Fighting this off can be challenging for organisations, and websites can stay compromised for years before detection. Protection is increasingly essential considering recent similar attacks – for example, the 2021 “Live Coronavirus Data Map” from the Johns Hopkins Center for Systems Science and Engineering being used to spread malware to users nationwide.

So, how can organisations best protect themselves and their employees?

Advanced targeted attack protection solutions, such as web gateways, defending the enterprise against drive-by downloads matching a known signature can detect these attacks.

To protect against more elaborate attackers, organisations should employ more dynamic malware analysis solutions that vet frequently visited destination websites for suspicious behaviour. As for targeted email traps, look for an email solution that can analyse malware both at the time of email delivery, and at the user’s click-time. These mechanisms must protect the user whether they remain on the corporate network.

These are just some of the best practices we recommend. Thrive is highly experienced in supporting small to medium-sized businesses in countering the latest threats, and we can work with you to ensure that your employees and business protocols are as resistant as possible to these unusual places to be cyber attacked.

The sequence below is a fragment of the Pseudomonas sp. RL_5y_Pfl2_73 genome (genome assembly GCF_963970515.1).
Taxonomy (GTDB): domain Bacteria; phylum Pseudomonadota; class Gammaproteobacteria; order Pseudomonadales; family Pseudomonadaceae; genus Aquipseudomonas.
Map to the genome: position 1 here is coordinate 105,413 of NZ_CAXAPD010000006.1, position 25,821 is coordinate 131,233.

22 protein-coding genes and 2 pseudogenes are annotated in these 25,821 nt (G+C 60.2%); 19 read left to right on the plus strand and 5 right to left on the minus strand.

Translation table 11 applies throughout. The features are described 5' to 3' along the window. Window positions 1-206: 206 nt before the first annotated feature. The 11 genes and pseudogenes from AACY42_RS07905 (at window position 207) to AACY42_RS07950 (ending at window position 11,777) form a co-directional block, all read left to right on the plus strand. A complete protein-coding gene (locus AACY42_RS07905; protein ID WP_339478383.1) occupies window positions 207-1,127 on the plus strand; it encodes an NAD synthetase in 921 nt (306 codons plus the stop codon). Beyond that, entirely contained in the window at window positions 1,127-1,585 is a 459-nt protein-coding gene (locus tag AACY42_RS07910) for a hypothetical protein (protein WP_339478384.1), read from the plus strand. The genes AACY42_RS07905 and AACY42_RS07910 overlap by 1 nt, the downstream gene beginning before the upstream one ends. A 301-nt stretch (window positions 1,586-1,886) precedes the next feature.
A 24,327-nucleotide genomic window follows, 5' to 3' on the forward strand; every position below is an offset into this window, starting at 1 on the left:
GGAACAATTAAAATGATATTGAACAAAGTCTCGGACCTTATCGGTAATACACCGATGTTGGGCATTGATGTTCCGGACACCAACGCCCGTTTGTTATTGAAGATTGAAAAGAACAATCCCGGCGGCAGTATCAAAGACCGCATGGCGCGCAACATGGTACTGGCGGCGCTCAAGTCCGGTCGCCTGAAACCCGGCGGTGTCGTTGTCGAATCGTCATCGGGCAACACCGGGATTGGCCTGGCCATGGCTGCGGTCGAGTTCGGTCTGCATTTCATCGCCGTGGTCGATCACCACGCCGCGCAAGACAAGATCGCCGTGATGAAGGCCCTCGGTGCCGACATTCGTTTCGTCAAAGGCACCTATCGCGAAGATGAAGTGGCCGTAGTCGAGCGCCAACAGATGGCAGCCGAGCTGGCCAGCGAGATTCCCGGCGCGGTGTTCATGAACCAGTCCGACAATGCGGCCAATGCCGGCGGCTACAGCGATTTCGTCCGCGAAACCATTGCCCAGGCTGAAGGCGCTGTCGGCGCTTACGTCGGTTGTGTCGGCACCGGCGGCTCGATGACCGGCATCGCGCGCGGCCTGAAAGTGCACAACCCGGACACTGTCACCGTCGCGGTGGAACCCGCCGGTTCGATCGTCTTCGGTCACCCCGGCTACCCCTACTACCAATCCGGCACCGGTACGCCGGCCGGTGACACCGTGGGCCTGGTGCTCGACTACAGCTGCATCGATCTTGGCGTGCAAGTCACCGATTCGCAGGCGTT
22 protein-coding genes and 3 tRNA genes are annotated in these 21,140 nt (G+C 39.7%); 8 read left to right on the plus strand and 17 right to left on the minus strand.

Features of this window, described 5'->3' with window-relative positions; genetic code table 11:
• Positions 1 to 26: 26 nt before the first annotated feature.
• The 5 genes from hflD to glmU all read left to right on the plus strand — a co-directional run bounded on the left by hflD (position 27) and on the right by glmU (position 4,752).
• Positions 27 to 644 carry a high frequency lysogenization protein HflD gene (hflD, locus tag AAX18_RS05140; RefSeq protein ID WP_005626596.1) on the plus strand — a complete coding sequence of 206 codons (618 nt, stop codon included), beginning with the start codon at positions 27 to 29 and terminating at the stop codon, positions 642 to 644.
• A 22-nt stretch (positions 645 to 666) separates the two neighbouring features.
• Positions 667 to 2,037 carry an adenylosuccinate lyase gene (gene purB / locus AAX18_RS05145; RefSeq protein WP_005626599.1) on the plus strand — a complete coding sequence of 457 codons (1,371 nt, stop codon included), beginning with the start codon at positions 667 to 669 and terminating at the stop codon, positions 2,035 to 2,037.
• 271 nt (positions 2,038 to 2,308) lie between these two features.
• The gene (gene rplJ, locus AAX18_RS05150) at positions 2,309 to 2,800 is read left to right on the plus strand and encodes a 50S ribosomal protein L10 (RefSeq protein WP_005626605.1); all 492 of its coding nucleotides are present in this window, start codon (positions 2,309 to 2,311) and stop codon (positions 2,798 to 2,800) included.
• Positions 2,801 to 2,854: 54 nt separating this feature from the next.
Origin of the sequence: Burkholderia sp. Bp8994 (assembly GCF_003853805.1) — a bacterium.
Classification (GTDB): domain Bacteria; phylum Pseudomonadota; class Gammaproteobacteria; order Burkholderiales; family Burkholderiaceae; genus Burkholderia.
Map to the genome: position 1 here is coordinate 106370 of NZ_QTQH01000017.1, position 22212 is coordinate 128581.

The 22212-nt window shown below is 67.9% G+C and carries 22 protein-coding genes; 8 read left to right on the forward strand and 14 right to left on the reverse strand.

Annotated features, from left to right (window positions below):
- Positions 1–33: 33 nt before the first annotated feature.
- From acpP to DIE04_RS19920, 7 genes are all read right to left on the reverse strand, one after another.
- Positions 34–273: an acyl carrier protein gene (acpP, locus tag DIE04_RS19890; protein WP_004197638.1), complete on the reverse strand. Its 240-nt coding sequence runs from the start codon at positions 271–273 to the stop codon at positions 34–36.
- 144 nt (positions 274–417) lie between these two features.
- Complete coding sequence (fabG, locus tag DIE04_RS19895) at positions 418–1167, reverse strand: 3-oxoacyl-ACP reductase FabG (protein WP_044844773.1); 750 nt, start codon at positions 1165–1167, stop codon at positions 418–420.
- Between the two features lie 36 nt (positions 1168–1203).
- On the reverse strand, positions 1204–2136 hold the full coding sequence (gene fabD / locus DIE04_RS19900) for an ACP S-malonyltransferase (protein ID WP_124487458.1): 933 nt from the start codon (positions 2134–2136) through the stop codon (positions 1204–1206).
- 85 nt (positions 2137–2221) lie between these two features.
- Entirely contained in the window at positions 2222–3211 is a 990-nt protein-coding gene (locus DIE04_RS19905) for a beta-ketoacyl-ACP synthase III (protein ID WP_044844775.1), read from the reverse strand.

Contact Thrive today to discuss how we can reduce these risks to your business.

Employee Spotlight: Kevin Cott, Client Business Executive

Welcome back to another installment of our “Thrive Spotlight” blog series.

Our featured employee is Kevin Cott, Client Business Executive – Europe. Kevin focuses on delivering world-class IT strategies to potential clients.

Kevin grew up in Ireland but now calls the West Midlands in the UK home. He enjoys going on holiday, visiting Ireland or exploring European cuisine in his free time.

Hi Kevin! Can you tell us about your background and how you came to Thrive?

I studied Economics and Finance at the University of Limerick. Since 2010, I’ve worked in the IT reseller and Managed Services industries working with clients to leverage value from their investments in technology. I joined Thrive in March 2022, and while I wasn’t actively looking for a new role, I couldn’t turn down the opportunity to join such a great organization.

What do you most enjoy about working for Thrive?

There’s a couple of key things for me. Firstly, the goal is clear from the organization’s top to the bottom. Every single person that knows what we do and how we do it. Secondly, the caliber of the people that I get to work with. Thrive has  built an amazingly talented team, making my role more straightforward as a client-facing sales team member.

Any recent exciting projects at Thrive that you can tell us about?